Trump's remarks came a day before the Fed was set to announce its next decision on interest rates.Politicsread more
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Democratic Rep. Maxine Waters on Tuesday requested that Facebook pause its development of Libra, an upcoming cryptocurrency that the company plans to release in 2020.Technologyread more
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Stocks in Asia jumped on Wednesday morning following positive developments overnight on the U.S.-China trade front.Asia Marketsread more
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President Donald Trump on Tuesday announced that he will not nominate acting Defense Secretary Patrick Shanahan to hold the position in a permanent capacity. Army Secretary...Politicsread more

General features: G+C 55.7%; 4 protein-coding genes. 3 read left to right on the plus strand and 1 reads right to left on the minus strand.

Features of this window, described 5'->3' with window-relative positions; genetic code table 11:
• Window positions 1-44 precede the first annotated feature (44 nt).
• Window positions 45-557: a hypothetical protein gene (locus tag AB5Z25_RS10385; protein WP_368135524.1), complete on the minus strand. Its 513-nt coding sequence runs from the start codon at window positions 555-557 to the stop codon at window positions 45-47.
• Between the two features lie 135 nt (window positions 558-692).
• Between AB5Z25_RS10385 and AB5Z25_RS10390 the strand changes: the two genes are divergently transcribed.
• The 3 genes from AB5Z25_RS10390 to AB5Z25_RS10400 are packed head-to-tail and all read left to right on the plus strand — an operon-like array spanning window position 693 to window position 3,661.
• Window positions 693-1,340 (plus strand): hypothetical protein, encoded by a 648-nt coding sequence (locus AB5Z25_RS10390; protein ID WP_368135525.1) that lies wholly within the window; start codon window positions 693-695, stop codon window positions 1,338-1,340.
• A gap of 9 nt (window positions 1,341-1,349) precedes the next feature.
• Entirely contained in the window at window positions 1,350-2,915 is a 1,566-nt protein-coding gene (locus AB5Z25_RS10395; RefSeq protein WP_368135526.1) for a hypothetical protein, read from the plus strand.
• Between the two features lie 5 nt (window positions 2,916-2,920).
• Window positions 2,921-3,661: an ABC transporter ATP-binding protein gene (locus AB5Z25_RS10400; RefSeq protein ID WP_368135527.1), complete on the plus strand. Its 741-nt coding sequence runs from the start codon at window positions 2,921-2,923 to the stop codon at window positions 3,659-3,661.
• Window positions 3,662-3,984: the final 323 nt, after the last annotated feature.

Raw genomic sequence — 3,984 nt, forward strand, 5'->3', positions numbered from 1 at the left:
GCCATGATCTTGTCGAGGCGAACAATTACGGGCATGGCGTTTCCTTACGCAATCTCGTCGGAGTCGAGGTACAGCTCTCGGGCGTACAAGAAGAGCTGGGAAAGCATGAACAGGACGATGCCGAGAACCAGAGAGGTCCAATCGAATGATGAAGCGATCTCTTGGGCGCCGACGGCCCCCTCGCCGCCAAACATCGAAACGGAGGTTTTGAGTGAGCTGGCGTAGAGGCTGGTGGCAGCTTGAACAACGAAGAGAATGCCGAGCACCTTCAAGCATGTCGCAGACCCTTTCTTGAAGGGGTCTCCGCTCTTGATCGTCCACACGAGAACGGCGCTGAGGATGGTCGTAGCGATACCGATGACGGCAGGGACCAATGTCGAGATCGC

Invest in justice. That's what LexShares co-founders JayGreenberg and Max Volsky want you to do.
Lexshares, a New York-based startup, is interested in allowing litigants in certain types of cases to crowdfund their cases against bigger competitors.
"LexShares provides a transparent, economically rational and efficient means for connecting plaintiffs with investors to fund their commercial legal claims," said Greenberg in a statement.
How does it work? Companies in the middle of a lawsuit will have the chance to post their case on the service's website. Once the case is deemed meritorious, accredited investors can decide if they want to invest. The investors will then have the ability to track the litigation of the case they invested in. Cases typically pay out in under five years.
"Financing is key to the success of a lawsuit. Large companies often have an unfair advantage because they have virtually unlimited access to legal resources that individuals or smaller companies do not," Volsky said.
Read the full story on Tech Crowd.